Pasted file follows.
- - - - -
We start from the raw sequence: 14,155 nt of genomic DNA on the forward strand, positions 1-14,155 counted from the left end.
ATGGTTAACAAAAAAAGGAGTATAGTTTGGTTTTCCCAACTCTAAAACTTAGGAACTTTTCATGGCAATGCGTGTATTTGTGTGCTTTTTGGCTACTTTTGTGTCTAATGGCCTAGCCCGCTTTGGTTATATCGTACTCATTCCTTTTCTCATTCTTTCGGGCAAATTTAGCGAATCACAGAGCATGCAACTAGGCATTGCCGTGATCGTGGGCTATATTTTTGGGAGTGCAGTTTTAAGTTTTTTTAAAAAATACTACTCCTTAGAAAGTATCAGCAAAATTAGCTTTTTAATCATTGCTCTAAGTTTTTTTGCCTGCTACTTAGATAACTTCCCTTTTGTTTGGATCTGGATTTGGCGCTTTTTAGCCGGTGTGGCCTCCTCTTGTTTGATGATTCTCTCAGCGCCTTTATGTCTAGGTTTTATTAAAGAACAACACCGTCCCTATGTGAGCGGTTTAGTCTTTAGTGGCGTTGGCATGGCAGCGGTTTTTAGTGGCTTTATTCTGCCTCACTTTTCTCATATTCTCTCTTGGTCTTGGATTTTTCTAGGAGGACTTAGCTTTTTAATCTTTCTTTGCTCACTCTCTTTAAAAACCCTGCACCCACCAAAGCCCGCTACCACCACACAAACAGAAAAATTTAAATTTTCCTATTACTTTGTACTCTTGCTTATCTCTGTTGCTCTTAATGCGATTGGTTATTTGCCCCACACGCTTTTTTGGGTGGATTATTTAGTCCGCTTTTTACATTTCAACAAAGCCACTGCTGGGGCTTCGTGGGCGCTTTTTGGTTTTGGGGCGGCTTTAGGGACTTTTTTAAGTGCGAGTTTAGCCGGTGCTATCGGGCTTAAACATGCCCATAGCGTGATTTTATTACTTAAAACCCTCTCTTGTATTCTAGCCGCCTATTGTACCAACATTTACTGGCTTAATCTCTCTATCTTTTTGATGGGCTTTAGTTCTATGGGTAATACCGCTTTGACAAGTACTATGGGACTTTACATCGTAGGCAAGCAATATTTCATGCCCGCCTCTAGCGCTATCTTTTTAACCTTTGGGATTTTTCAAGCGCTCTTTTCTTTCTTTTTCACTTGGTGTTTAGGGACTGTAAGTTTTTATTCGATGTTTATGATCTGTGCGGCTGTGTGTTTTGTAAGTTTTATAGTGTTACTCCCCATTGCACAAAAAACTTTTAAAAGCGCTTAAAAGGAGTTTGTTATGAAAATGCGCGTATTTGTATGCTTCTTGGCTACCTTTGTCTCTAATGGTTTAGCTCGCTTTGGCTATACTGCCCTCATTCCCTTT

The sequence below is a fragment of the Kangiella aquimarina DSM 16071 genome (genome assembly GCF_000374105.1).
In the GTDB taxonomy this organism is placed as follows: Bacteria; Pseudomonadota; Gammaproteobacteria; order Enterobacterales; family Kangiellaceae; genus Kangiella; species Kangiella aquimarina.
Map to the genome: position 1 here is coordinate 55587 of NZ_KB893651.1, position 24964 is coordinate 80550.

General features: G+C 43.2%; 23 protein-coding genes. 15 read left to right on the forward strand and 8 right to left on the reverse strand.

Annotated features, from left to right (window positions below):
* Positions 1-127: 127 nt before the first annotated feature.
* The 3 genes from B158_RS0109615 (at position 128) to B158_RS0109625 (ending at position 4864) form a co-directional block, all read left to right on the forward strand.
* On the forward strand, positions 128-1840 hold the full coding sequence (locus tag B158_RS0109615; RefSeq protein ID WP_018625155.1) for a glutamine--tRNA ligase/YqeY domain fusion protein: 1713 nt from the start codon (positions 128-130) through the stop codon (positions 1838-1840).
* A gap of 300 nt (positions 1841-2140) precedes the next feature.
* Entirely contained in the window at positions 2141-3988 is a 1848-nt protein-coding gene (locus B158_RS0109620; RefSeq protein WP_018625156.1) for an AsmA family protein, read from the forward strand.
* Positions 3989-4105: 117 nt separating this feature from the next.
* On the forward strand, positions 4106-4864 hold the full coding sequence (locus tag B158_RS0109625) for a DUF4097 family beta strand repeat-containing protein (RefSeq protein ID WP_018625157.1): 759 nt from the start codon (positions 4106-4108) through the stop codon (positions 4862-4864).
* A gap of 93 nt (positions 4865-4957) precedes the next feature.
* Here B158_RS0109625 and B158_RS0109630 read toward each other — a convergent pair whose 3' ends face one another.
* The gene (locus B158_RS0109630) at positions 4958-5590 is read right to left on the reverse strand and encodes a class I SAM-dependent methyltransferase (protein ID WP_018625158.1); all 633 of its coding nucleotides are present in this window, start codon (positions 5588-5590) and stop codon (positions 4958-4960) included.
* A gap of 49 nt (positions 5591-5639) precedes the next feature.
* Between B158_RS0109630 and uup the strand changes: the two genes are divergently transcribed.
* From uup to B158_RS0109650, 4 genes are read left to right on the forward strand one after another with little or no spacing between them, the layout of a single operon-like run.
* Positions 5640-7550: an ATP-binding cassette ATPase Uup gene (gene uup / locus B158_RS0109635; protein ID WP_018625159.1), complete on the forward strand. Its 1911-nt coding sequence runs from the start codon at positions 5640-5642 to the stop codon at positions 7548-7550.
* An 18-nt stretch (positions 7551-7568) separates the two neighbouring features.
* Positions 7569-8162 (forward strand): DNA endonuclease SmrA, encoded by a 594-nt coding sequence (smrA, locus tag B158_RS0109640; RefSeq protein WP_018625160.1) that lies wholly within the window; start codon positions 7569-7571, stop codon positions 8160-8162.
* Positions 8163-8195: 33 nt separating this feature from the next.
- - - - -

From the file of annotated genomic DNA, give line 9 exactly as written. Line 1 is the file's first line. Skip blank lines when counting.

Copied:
* The 3 genes from B158_RS0109615 (at position 128) to B158_RS0109625 (ending at position 4864) form a co-directional block, all read left to right on the forward strand.